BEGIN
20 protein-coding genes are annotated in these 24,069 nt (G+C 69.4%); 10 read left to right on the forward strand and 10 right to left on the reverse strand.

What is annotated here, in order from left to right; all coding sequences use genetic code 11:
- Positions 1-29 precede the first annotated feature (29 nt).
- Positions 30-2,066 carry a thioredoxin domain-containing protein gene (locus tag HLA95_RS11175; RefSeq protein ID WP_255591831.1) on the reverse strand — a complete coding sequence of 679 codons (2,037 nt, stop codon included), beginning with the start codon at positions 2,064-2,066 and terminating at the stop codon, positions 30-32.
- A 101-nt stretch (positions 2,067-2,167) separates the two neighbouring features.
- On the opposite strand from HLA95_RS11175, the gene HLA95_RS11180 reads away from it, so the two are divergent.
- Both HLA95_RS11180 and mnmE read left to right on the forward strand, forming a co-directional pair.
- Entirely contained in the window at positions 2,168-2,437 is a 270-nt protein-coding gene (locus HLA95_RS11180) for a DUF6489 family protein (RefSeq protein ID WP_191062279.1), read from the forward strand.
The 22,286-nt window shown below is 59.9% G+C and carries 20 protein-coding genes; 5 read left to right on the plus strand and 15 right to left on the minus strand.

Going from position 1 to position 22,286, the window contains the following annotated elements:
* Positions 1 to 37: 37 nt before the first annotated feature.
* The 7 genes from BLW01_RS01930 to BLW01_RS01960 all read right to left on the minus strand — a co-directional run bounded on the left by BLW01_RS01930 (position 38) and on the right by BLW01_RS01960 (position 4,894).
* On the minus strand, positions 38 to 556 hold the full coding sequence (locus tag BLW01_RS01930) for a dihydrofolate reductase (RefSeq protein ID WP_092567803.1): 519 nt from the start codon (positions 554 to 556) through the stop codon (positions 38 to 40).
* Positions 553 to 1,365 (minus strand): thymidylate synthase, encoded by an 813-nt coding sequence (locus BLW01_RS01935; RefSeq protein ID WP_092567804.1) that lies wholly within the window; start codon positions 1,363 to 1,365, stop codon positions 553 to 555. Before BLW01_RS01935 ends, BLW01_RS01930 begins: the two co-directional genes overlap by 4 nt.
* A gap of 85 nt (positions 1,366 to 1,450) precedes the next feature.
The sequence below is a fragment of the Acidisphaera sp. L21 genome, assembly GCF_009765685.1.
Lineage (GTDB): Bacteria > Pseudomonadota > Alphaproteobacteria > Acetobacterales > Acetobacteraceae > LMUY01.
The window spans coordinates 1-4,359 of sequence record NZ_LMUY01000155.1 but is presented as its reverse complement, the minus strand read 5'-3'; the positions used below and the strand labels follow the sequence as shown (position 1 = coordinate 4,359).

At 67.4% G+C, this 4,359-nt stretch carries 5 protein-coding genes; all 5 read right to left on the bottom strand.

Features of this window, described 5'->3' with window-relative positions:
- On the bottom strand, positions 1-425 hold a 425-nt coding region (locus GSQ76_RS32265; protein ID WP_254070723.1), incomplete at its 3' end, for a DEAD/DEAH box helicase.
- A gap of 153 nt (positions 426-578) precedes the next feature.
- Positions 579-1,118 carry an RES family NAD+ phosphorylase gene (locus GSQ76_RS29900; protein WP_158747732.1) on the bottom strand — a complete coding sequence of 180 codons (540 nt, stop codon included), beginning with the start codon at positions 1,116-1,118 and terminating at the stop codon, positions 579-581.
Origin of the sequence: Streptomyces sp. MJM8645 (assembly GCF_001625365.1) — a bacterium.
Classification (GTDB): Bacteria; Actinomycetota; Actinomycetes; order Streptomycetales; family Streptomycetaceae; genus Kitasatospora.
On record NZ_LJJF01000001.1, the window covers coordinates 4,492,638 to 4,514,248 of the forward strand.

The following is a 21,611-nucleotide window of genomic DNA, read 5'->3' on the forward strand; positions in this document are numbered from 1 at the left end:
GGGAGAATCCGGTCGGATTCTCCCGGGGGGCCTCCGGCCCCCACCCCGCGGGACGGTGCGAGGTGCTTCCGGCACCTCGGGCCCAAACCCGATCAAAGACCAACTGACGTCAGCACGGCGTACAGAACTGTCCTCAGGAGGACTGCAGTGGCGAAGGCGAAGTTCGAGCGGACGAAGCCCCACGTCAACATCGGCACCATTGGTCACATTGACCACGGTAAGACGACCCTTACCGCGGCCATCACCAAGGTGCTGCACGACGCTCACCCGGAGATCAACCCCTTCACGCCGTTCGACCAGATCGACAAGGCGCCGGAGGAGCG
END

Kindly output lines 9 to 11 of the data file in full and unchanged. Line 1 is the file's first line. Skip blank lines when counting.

The 22,286-nt window shown below is 59.9% G+C and carries 20 protein-coding genes; 5 read left to right on the plus strand and 15 right to left on the minus strand.

Going from position 1 to position 22,286, the window contains the following annotated elements:
* Positions 1 to 37: 37 nt before the first annotated feature.